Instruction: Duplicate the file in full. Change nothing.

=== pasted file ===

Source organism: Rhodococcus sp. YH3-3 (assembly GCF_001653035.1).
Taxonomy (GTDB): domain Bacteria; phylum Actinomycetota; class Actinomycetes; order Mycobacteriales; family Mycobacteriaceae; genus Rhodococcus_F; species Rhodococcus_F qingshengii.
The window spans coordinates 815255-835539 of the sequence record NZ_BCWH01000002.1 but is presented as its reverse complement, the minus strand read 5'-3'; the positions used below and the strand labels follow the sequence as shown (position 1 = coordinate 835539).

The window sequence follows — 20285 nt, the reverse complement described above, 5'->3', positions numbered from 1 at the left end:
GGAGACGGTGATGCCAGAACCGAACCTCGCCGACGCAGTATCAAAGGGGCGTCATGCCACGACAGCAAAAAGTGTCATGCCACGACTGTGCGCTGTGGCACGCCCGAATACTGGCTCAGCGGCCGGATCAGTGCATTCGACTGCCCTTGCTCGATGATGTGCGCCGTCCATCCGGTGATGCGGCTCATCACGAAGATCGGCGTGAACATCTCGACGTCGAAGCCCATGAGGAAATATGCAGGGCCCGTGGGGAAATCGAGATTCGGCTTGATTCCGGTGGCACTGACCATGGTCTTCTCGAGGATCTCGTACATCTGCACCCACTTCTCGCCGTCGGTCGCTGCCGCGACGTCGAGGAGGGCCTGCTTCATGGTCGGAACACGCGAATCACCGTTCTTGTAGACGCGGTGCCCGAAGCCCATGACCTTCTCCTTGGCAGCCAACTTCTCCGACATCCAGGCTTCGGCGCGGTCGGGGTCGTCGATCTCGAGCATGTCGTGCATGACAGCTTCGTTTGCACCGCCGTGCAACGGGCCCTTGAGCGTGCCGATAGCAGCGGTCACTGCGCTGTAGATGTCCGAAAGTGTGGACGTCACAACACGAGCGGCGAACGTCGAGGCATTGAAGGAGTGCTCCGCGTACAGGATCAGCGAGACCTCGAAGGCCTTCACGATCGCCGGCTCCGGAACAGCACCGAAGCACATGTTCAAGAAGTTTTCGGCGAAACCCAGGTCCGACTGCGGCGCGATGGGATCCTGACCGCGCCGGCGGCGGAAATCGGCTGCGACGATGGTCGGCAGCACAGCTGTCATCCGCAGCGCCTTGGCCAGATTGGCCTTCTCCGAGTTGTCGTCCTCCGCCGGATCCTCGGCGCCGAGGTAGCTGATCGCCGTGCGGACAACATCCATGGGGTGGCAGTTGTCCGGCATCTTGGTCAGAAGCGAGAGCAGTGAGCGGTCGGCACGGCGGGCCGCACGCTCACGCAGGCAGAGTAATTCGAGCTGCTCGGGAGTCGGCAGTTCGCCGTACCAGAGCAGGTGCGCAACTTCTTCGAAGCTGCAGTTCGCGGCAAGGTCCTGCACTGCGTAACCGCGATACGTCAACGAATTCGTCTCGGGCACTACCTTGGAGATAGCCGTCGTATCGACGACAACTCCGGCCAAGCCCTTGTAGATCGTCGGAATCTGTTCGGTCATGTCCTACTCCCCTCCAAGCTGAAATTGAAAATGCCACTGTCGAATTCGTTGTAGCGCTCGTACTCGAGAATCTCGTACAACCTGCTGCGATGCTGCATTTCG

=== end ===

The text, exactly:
Source organism: Rhodococcus sp. YH3-3 (assembly GCF_001653035.1).
Taxonomy (GTDB): domain Bacteria; phylum Actinomycetota; class Actinomycetes; order Mycobacteriales; family Mycobacteriaceae; genus Rhodococcus_F; species Rhodococcus_F qingshengii.
The window spans coordinates 815255-835539 of the sequence record NZ_BCWH01000002.1 but is presented as its reverse complement, the minus strand read 5'-3'; the positions used below and the strand labels follow the sequence as shown (position 1 = coordinate 835539).

The window sequence follows — 20285 nt, the reverse complement described above, 5'->3', positions numbered from 1 at the left end:
GGAGACGGTGATGCCAGAACCGAACCTCGCCGACGCAGTATCAAAGGGGCGTCATGCCACGACAGCAAAAAGTGTCATGCCACGACTGTGCGCTGTGGCACGCCCGAATACTGGCTCAGCGGCCGGATCAGTGCATTCGACTGCCCTTGCTCGATGATGTGCGCCGTCCATCCGGTGATGCGGCTCATCACGAAGATCGGCGTGAACATCTCGACGTCGAAGCCCATGAGGAAATATGCAGGGCCCGTGGGGAAATCGAGATTCGGCTTGATTCCGGTGGCACTGACCATGGTCTTCTCGAGGATCTCGTACATCTGCACCCACTTCTCGCCGTCGGTCGCTGCCGCGACGTCGAGGAGGGCCTGCTTCATGGTCGGAACACGCGAATCACCGTTCTTGTAGACGCGGTGCCCGAAGCCCATGACCTTCTCCTTGGCAGCCAACTTCTCCGACATCCAGGCTTCGGCGCGGTCGGGGTCGTCGATCTCGAGCATGTCGTGCATGACAGCTTCGTTTGCACCGCCGTGCAACGGGCCCTTGAGCGTGCCGATAGCAGCGGTCACTGCGCTGTAGATGTCCGAAAGTGTGGACGTCACAACACGAGCGGCGAACGTCGAGGCATTGAAGGAGTGCTCCGCGTACAGGATCAGCGAGACCTCGAAGGCCTTCACGATCGCCGGCTCCGGAACAGCACCGAAGCACATGTTCAAGAAGTTTTCGGCGAAACCCAGGTCCGACTGCGGCGCGATGGGATCCTGACCGCGCCGGCGGCGGAAATCGGCTGCGACGATGGTCGGCAGCACAGCTGTCATCCGCAGCGCCTTGGCCAGATTGGCCTTCTCCGAGTTGTCGTCCTCCGCCGGATCCTCGGCGCCGAGGTAGCTGATCGCCGTGCGGACAACATCCATGGGGTGGCAGTTGTCCGGCATCTTGGTCAGAAGCGAGAGCAGTGAGCGGTCGGCACGGCGGGCCGCACGCTCACGCAGGCAGAGTAATTCGAGCTGCTCGGGAGTCGGCAGTTCGCCGTACCAGAGCAGGTGCGCAACTTCTTCGAAGCTGCAGTTCGCGGCAAGGTCCTGCACTGCGTAACCGCGATACGTCAACGAATTCGTCTCGGGCACTACCTTGGAGATAGCCGTCGTATCGACGACAACTCCGGCCAAGCCCTTGTAGATCGTCGGAATCTGTTCGGTCATGTCCTACTCCCCTCCAAGCTGAAATTGAAAATGCCACTGTCGAATTCGTTGTAGCGCTCGTACTCGAGAATCTCGTACAACCTGCTGCGATGCTGCATTTCG